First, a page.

Tax breaks for the Langley Food Bank and the Penny Pincher Thrift Shop operated by Langley Memorial Hospital auxiliary were unanimously approved by Langley City council, with one member of council suggesting the way exemptions are handled ought to be reviewed.
At the Monday, Oct. 18 meeting, Coun. Gayle Martin noted the decision would bring the total amount of forgiven taxes to $423,000, which works out to a 1.35 per cent increase to the annual property tax levy.
“I think we should be taking a more serious look at this,” Martin cautioned.
“The bottom line is our taxpayers, they’re the ones paying for it.”
Martin would like to see the city take a closer look at exemptions, suggesting adjustments could be made that would free up money to give other groups tax breaks, as well.
As an example, Martin cited churches, which are entitled to a 100 per cent exemption under the law, but not their parking lots, which could instead be granted a partial exemption.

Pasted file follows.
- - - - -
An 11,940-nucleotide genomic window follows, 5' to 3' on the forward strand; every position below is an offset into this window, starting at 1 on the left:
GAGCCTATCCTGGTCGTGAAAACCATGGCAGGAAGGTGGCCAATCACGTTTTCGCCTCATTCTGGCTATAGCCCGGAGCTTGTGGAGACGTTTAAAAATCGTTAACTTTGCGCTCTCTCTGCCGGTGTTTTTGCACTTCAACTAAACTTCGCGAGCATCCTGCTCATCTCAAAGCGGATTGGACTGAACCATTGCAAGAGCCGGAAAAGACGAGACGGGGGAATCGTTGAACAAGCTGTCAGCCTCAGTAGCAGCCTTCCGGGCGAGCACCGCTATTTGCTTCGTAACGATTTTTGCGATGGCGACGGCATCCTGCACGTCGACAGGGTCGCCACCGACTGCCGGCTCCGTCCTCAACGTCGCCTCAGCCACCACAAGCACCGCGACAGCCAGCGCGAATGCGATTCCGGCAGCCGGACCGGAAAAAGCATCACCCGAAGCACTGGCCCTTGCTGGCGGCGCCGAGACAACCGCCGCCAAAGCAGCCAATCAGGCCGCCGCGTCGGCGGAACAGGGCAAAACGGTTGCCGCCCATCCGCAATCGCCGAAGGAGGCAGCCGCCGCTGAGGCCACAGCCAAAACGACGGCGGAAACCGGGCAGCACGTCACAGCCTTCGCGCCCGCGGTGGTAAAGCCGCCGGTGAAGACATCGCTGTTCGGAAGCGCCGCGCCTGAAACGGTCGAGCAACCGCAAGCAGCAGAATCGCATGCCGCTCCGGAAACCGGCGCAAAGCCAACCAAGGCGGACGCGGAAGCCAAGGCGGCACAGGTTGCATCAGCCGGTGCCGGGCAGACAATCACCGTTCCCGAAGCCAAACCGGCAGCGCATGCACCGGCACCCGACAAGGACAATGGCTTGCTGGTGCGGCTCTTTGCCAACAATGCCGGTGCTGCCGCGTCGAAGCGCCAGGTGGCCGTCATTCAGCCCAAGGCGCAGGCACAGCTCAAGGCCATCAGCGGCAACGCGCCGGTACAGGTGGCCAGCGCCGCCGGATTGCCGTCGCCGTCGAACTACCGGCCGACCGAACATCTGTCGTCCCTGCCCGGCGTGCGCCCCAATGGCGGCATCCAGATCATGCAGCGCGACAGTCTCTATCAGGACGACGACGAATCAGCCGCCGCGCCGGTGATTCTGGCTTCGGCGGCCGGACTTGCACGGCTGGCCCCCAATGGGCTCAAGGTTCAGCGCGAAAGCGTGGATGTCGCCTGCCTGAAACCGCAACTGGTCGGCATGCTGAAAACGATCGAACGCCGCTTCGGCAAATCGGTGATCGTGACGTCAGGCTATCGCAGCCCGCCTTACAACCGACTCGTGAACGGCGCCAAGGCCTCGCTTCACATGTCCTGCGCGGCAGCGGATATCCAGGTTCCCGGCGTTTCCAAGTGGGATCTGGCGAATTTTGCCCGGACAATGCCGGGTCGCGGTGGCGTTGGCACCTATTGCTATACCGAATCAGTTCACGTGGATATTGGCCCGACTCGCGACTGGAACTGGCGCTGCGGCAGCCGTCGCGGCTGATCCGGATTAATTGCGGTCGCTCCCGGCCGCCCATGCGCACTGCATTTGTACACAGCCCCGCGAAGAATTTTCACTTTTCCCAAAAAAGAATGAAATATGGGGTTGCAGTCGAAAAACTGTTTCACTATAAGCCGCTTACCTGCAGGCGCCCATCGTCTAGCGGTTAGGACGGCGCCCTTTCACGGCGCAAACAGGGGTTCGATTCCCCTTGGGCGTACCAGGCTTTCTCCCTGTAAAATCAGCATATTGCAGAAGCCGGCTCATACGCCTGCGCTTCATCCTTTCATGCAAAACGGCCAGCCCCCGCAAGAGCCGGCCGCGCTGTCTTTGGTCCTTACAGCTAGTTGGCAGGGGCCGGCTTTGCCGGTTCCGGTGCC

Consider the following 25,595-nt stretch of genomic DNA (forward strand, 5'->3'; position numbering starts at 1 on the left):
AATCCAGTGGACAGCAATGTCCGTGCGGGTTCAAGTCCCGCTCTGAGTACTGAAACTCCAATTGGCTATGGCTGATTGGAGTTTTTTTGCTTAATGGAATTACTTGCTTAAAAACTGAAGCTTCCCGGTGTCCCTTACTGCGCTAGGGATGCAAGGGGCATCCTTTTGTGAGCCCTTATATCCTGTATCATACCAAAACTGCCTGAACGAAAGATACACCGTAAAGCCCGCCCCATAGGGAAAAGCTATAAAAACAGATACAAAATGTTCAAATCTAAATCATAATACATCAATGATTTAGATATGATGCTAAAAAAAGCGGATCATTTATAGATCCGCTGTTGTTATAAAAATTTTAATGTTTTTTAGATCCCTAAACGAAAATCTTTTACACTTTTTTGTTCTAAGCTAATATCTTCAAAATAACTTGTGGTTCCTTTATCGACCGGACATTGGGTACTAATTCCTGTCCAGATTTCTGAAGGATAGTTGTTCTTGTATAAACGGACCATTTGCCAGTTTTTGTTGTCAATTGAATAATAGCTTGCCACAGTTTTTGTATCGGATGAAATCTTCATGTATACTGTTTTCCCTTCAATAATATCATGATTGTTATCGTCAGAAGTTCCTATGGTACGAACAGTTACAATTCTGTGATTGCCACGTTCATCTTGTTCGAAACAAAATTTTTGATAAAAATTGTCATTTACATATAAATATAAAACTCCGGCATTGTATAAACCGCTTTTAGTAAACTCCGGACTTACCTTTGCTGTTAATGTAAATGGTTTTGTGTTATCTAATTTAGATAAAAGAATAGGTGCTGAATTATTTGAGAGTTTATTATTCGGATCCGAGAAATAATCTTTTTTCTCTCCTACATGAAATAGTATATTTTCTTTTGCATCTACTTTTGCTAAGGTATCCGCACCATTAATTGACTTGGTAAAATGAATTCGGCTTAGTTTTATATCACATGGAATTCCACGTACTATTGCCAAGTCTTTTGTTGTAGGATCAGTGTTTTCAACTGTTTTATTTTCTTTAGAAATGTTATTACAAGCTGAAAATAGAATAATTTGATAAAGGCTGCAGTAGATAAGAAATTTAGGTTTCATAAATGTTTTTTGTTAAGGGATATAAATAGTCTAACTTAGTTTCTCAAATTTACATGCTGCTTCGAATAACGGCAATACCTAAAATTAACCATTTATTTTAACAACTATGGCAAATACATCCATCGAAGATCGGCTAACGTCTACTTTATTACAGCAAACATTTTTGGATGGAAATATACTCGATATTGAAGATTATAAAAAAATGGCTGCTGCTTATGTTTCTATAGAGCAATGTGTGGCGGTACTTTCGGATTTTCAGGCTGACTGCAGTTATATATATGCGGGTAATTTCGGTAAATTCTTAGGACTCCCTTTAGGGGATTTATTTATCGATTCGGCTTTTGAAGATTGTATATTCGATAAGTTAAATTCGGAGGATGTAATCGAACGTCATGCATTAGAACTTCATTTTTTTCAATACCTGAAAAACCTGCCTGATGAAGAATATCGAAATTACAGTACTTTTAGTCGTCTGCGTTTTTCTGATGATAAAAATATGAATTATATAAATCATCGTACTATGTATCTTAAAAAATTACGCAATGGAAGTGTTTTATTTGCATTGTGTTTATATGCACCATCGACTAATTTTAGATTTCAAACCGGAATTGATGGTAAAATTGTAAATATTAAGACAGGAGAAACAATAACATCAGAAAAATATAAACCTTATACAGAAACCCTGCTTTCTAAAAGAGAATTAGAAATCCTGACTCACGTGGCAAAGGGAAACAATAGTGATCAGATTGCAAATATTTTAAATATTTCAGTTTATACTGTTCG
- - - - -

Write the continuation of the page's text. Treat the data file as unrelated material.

Coun. Nathan Pachal noted adding the food bank and hospital auxiliary, along with Inclusion Langley’s offices and Encompass Support Services, worked out to about a quarter of one per cent increase.
Coun. Rosemary Wallace acknowledged the forgiven tax revenue was “a lot” of money, but would help the community.
“I think we’re doing a good thing,” Wallace commented.
Coun. Rudy Storteboom, who has been arguing for a food bank tax exemption for years, noted the Langley Food Bank was the only one operating in the Lower Mainland that pays property taxes.
Storteboom called the move “long overdue.”
Mayor Val van den Broek agreed.
“I think it’s the right time,” van den Broek remarked.
Council also approved a continuation of previously-approved exemptions for other properties, including several churches, the Salvation Army Gateway of Hope shelter, Langley Lawn Bowling Club, Langley Care Society which operates the Langley Lodge seniors facility and a non-profit Montessori school.
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